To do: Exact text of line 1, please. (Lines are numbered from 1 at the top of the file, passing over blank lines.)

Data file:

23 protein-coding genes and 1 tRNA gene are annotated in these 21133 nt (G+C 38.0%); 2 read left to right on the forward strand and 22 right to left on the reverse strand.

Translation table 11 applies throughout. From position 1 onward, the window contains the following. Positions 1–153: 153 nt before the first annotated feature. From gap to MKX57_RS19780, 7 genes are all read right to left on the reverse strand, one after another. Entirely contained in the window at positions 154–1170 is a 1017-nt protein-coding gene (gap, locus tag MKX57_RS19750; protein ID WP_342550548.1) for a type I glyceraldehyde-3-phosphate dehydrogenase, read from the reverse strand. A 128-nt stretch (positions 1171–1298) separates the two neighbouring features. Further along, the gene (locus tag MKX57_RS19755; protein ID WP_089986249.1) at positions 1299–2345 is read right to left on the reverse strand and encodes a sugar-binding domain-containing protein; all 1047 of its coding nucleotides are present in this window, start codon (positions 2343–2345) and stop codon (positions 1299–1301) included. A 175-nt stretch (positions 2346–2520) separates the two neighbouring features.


23 protein-coding genes and 1 tRNA gene are annotated in these 21133 nt (G+C 38.0%); 2 read left to right on the forward strand and 22 right to left on the reverse strand.